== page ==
How Good is Good Enough? Try INVEST Lite
One of the many topics that Agile practitioners write and talk about frequently comes down to elaboration of work items. (I use the term “work item” as a general term to refer to what are known in various circles as user stories, Product Backlog Items (PBIs), or simply “tickets.”) And in this context, I find myself coming back to Voltaire’s maxim:
Le mieux est l’ennemi du bien
The perfect is the enemy of the good
And how I often say it, and how I’ve often heard others say it, is …
Don’t let the perfect be the enemy of the good
Just today, as it happens, I was trying to think of how to articulate what a “good enough” work item looks like, and in that spirit, write a description that is just-barely-detailed-enough-to-stand-on-its-own. Before long, I came back to one of the time-tested ways to think about work item elaboration — Bill Wake’s INVEST. To keep my description especially short, I truncated INVEST down to IEST (more on why I did that in a moment). Here is the verbiage I came up with, with some further edits now that I’ve had more time to reflect:
- Independent. There are two ways to think of independent work items, with respect to forms of dependency. (a) Internal — Scrum teams in particular try to avoid having two tickets in the same Sprint, where one of those tickets can’t start until another ticket in the Sprint finishes; (b) External — Any dependencies that are external to the team are to be avoided, and if they can’t be avoided, it’s important to call such dependencies out and make sure their potential impact is clear.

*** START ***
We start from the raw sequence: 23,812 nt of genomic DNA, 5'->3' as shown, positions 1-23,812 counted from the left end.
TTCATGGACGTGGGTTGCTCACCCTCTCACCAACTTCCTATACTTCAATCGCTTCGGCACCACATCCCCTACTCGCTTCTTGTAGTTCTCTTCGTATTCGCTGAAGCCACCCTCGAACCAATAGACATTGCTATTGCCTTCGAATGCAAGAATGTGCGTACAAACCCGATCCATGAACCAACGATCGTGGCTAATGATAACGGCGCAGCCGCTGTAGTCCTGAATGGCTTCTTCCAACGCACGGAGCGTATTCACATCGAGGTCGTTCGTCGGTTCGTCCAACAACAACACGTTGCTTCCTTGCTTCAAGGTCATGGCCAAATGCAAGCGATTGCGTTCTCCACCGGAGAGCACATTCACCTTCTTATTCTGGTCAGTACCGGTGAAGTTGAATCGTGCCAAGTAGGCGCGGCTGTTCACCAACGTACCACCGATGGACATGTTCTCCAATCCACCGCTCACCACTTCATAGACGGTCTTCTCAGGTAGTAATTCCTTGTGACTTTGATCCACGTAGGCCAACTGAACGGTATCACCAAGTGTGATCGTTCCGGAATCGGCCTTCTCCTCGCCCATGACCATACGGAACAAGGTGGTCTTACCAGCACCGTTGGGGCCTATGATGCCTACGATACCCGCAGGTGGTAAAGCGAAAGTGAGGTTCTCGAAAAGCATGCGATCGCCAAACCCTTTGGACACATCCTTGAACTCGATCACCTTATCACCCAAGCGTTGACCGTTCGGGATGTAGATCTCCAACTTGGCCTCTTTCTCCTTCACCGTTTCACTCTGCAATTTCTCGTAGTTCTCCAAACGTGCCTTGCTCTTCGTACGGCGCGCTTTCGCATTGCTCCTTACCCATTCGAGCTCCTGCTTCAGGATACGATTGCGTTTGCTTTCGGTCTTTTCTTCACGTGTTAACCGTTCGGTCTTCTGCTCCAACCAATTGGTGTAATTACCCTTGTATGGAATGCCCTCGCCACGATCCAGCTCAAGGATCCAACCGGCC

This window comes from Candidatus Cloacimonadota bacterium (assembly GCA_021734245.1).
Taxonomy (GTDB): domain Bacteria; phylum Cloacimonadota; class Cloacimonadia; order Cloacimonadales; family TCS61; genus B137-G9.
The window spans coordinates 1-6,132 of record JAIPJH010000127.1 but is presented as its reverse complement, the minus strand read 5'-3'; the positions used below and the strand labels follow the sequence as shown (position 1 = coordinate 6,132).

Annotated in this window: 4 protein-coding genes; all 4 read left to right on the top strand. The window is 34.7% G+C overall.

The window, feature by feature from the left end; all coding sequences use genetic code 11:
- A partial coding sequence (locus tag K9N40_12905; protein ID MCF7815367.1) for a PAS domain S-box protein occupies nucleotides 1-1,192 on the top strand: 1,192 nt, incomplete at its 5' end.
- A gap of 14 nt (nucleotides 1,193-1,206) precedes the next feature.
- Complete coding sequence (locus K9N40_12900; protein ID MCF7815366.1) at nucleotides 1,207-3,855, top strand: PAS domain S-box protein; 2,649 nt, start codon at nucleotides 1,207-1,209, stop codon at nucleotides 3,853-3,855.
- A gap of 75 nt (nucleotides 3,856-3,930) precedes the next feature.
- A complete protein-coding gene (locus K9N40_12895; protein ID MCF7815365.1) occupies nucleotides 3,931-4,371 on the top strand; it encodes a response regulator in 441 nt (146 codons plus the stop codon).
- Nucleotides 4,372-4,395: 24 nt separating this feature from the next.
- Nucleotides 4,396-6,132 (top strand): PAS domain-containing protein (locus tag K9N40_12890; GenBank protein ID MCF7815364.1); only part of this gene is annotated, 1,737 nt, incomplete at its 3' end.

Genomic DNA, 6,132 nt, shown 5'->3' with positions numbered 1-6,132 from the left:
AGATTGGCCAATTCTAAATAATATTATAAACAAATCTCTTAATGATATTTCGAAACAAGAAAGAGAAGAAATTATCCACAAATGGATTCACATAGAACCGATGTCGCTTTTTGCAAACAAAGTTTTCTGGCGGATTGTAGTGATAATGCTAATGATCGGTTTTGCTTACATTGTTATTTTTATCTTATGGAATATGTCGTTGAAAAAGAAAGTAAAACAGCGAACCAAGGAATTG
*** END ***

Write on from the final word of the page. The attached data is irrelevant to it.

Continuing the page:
- Estimable. A work item is “estimable” when it is well enough understood that few if any open questions remain about it. If open questions do remain, those need to be addressed. Another reason to use the term “estimable” is that not all teams estimate. Thus “well-enough-understood” could serve as a synonym for estimable.
- Small. Small work items are one of the enablers of steady flow of work to done. What “small” means in practice can vary from team to team. What small does NOT mean is any work item that takes more than about one to three days of touch time to complete.
- Testable. Calling a work item testable is a different way of saying it’s clear when the work item is done. Having clear Acceptance Criteria for a work item is a common way to help ensure there is clarity about what sorts of tests need to pass.
So, what about the “N” — for Negotiable; and the “V” — for Valuable, that are part of INVEST — do I think those are less important? Nope. I tend to think of Negotiable as a sort of learned behavior, which has much to do with psychological safety. What I mean by that is it’s evident when team members feel comfortable sharing their opinions; for example, a team member might think of a simpler way to do something, which might only require a single work item to complete, rather than several. With respect to Valuable, I’ve found that it can take some time for people to get completely comfortable with what that means in their own context. It’s certainly vital for a team to arrive at a shared understanding of what Valuable means — AND, I’ve found that tends to happen gradually, especially for recently formed teams.
I hope you’ve found this short overview of “good enough” to be — well — good enough.